Voter-ID laws are ‘poll taxes,’ says Holder

Attorney General Eric Holder addresses the NAACP on Tuesday.
Attorney General Eric Holder addresses the NAACP on Tuesday.
AP Photo/Pat Sullivan

It’s not just Rick Perry rejecting health care reform; Texas is also in the news this week for its state legislature fighting for for harsher voter-ID laws.

After being shot down for failing its pre-clearance test required of states with a history of racial discrimination, the Lone Star State’s latest voter-ID law is currently facing a three-judge panel in Washington, D.C. that will decide whether or not to deliver the final KO to a law that could disenfranchise as many as 1.4 million people.

U.S. Attorney General Eric Holder fanned the flames against the legislation when speaking before the NAACP on Tuesday, likening them directly to a relic of Jim Crow:

Under the law passed in Texas, Holder said that “many of those without IDs would have to travel great distances to get them — and some would struggle to pay for the documents they might need to obtain them.”

“We call those poll taxes,” Holder added spontaneously, drawing applause as he moved away from the original text of his speech with a reference to a fee used in some Southern states after slavery’s abolition to disenfranchise black people.

The Texas legislature passed the bill in 2011 in a move that upped the ante on voting requirements, mandating residents to show photo identification in return for a ballot vote. As Holder reminded the NAACP, registered gun owners could legally present their gun licenses to vote, while student IDs didn’t make the cut.

“There was a deliberate effort to pass this,” State Rep. Trey Martinez Fischer, chairman of the Mexican American Legislative Caucus, told the three-judge federal panel on Tuesday, “and pass this in record time.”

More than 60 amendments, seven points of order, and 11 hours of debate may have proved hasty in the bill’s conception after the Department of Justice denied pre-clearance approval for discriminating against voters. The Department of Justice’s response argued that a registered Hispanic voter was potentially 120 percent more likely to be affected by the law than a non-Hispanic voter.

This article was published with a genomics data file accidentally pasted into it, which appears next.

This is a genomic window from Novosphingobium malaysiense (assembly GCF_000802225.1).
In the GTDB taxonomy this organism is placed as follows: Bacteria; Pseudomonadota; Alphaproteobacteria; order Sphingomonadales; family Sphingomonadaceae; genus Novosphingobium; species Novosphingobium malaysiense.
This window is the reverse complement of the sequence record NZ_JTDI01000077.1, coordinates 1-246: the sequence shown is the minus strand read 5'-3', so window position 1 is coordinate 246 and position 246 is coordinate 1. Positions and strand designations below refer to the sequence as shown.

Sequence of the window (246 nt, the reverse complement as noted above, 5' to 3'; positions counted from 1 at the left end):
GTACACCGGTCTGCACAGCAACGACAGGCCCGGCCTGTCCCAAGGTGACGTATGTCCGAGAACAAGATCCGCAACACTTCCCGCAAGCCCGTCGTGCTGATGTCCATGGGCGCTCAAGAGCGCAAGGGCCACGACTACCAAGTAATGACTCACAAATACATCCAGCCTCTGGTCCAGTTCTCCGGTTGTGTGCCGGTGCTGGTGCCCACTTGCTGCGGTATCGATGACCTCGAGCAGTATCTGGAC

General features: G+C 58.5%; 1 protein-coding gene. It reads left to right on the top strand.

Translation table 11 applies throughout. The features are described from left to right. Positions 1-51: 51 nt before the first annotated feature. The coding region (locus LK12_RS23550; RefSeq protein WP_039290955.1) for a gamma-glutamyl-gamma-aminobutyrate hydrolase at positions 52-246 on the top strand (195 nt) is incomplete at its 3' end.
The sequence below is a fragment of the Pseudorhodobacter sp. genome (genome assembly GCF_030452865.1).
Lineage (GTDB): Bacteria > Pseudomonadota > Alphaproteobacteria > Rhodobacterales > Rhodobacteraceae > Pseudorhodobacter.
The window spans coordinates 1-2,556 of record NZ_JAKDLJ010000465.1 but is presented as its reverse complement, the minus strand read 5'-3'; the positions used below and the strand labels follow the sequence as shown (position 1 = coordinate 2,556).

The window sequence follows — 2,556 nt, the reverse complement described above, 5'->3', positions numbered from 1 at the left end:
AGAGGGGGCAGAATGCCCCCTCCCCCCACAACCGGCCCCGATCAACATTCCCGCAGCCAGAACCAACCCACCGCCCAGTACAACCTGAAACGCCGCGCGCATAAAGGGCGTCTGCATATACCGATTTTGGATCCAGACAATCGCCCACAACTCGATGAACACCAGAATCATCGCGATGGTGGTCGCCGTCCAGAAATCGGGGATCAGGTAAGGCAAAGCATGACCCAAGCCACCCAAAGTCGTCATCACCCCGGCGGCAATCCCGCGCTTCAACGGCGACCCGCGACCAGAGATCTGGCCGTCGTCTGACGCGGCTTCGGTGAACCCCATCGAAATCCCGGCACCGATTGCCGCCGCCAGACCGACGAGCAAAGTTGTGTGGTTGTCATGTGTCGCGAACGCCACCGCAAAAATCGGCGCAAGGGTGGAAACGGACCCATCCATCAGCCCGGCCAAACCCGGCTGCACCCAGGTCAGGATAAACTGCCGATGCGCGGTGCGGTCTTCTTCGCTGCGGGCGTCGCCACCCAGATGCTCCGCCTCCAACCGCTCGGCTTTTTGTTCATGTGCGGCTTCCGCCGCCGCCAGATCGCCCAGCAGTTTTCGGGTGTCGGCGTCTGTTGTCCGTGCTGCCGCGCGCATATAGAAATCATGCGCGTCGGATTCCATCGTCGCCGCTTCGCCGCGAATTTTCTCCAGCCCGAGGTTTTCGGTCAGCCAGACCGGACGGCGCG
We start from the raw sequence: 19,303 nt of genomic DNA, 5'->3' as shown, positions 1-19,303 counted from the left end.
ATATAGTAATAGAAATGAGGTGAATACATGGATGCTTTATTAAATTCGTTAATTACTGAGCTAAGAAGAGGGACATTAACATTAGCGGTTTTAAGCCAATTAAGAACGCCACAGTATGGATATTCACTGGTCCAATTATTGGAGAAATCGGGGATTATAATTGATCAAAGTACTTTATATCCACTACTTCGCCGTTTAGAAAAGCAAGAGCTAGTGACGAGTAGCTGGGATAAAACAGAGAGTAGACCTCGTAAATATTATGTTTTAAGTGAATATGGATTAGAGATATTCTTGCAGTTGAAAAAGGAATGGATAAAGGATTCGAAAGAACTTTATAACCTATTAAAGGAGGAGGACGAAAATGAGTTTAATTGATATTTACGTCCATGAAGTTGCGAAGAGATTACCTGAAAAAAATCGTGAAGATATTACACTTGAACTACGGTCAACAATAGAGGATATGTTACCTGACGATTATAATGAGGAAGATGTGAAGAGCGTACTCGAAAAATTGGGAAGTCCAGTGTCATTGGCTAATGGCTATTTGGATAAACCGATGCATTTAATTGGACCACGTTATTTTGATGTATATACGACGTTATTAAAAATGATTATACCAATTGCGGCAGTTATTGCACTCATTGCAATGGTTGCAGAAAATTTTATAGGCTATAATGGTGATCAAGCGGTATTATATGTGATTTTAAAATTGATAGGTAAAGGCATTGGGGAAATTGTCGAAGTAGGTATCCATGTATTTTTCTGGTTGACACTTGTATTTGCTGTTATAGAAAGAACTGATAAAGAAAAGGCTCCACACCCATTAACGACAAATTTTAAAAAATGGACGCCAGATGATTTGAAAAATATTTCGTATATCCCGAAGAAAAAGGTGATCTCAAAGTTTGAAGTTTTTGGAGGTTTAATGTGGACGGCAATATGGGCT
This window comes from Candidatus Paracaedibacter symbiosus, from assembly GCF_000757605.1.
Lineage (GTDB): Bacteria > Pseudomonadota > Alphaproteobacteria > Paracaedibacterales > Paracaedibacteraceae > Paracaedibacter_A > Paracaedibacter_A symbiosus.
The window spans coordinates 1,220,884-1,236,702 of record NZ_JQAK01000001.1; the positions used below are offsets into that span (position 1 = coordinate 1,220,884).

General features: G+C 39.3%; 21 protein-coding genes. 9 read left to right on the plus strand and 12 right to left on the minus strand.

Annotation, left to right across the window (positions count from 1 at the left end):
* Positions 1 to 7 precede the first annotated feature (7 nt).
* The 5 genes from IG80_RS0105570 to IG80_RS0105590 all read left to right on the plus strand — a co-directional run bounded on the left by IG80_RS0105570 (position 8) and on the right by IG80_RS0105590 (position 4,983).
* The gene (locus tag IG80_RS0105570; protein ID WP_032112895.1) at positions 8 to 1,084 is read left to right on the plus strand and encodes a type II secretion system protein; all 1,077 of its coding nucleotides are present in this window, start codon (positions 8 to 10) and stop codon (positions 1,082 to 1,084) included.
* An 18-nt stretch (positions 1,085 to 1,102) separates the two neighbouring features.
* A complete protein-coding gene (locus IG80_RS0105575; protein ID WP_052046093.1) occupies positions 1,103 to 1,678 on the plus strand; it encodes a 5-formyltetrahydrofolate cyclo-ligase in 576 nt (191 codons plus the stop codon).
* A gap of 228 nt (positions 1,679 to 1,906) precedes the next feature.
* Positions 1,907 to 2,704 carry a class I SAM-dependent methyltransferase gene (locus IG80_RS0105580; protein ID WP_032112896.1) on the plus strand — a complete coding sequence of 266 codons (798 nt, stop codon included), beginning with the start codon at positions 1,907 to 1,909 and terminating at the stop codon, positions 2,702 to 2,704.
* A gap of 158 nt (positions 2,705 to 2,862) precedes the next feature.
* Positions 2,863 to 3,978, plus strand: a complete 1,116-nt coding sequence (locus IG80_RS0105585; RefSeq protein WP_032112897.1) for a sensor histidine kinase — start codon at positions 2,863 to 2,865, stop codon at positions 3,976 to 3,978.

“Even using the data most favorable to the state, Hispanics disproportionately lack either a driver’s license or a personal identification card issued by DPS, and that disparity is statistically significant,” Assistant Attorney General Thomas Perez wrote to Texas’ director of elections.

Attorney General Greg Abbott sued the court for the ruling.

“There’s far more evidence of voter fraud than there is of voter suppression,” Abbott told the Houston Chronicle this week. “I know for a fact that voter fraud is real, that it must be stopped, and that voter-ID is one way to prevent cheating at the ballot box and ensure integrity in the electoral system.”

(For all of that “evidence,” take a look at a write-up we did last week, which includes the Mother Jones stat sheet that proves that allegations of UFO sightings are more frequent than actual instances of voter fraud.)

Ed. note: As for the guy who addressed the NAACP today, we’ll have more of that later today on the blog.



Voter-ID laws are 'poll taxes,' says Holder